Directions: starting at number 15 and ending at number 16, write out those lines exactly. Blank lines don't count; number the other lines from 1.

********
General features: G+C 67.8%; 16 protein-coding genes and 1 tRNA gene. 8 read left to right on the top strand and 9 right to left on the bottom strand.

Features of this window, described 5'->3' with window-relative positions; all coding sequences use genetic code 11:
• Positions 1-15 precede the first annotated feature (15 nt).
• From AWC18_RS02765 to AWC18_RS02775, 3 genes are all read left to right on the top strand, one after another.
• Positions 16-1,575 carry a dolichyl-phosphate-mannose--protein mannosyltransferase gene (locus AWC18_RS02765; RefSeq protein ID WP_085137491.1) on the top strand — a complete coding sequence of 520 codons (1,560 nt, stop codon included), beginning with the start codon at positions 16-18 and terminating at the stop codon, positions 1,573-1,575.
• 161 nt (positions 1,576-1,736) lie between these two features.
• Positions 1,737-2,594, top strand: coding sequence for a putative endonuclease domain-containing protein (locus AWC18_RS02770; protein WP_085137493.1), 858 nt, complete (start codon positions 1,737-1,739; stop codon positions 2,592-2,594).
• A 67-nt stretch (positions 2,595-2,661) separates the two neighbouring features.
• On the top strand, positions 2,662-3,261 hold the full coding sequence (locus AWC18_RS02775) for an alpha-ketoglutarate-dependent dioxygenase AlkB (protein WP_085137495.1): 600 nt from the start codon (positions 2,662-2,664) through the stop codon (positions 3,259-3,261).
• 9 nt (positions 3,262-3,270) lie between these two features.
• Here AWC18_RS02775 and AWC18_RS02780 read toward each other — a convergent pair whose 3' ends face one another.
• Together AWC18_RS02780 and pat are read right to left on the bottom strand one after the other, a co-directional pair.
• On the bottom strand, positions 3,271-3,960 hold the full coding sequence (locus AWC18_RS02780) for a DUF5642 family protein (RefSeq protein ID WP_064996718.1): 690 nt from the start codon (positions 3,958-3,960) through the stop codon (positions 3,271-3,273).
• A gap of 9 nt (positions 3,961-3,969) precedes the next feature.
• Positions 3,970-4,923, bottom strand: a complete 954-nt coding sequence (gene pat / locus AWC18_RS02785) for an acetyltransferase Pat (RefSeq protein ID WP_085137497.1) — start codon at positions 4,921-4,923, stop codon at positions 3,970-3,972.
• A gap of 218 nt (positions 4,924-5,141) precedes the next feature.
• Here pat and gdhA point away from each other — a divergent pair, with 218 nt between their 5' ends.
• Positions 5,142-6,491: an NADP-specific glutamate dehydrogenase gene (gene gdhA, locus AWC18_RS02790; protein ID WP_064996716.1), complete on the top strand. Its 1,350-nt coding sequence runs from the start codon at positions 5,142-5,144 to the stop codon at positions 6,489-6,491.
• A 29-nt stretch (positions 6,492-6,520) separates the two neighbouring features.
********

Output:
• Positions 3,970-4,923, bottom strand: a complete 954-nt coding sequence (gene pat / locus AWC18_RS02785) for an acetyltransferase Pat (RefSeq protein ID WP_085137497.1) — start codon at positions 4,921-4,923, stop codon at positions 3,970-3,972.
• A gap of 218 nt (positions 4,924-5,141) precedes the next feature.